Monday, November 23, 2009

Why Quality Assurance ain’t

When you give a person an excuse to do less than the best, often times they accept it as the norm. QA is a good example of providing an easy out. Why put the effort into checking your own code, ensuring what you do is acceptable and going out of your way to program defensively when you can have someone else do that often painful, trying to get toward perfection type of work….

I have no real evidence, but I’ve seen enough evidence to show that the number of QA resources is directly proportional to the poor level of coding. You might say additional QA people are brought in to compensate for the quality of coding, I think the number of QA resources is more driven by allowed budget and the higher the budget the power the code quality….sounds strange, but I really think it’s true.

I’ve always felt that a good QA group would indirectly contribute through audits and improved processes, however – in most cases – they are designated as testers, fed bad apps after development mangling. So, at the end of the day, the hoped for gains from a QA group are often lost through the misuse of them and the re-direction of quality from the source of issues to the QA group who gets stuck at the end of the pipe instead of helping front-load quality. My suggestion: get rid of QA and lets see what the results are, I would wager improved overall quality within 30 days.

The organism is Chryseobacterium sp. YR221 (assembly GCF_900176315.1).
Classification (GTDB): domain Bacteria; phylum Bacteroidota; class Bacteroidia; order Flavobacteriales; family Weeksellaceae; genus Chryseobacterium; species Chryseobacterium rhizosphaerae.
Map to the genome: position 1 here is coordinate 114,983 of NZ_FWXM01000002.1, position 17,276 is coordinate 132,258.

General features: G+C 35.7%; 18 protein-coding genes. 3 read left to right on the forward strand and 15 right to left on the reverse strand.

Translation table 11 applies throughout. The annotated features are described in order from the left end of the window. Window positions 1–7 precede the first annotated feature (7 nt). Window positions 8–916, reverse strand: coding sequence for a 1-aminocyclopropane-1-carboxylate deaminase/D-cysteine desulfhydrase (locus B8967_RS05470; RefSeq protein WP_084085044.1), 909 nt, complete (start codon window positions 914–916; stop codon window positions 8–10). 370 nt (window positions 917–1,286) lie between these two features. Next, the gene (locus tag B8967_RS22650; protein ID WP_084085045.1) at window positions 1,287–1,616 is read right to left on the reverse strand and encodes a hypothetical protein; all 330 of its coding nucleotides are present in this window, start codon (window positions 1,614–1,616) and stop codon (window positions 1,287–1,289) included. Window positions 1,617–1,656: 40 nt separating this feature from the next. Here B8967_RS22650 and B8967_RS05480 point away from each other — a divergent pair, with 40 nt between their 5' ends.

Friday, November 20, 2009

You always lose in a zero sum game – always

In the real world, where real things happen and theory hides in books there is little to gain from any interaction where one gains at the others lose. This applies directly to projects and project management.

Let’s look at a simple example: a project to improve market share in the hamburger market. The project includes creating a fancy website, iphone ordering and email marketing blitz…you currently have 30% of the market and hope for 40%...a healthy 1/3 increase. Could be worth an additional $50k a month if you get it…sounds beautiful. So you build the site, you create the iPhone app and you blitz the hell out of people until they start to associate you with the world’s best hamburger and you reach your goal….you might have spent $100k doing all of the including increasing your capacity to provide the additional hamburgers everyone wants. What happens day 2? When your competitor follows your lead or someone on the outside gets excited when they see the lines of customers waiting for your hamburgers? You didn’t really increase the overall demand, you just adjusted the finite demand…your initial costs and on-going support costs not just for the site and iphone app and email blitz, but also for the increased hamburger making capacity is still there as the hamburger seekers start to look elsewhere, the profit margins reduce and your new Mercedes is getting towed away by the repo man.

When you wrestle with any finite/zero-sum item you’re essentially spending to gain something that will eventually be lost – if you were able to increase overall demand, say from 1 in 10 people wanting hamburgers to 1.5 in 10 people wanting them, even if a share of that increase drifts to another hamburger provider you established a bigger pool to work from. The potential of going back to the demand where you started or even less is reduced.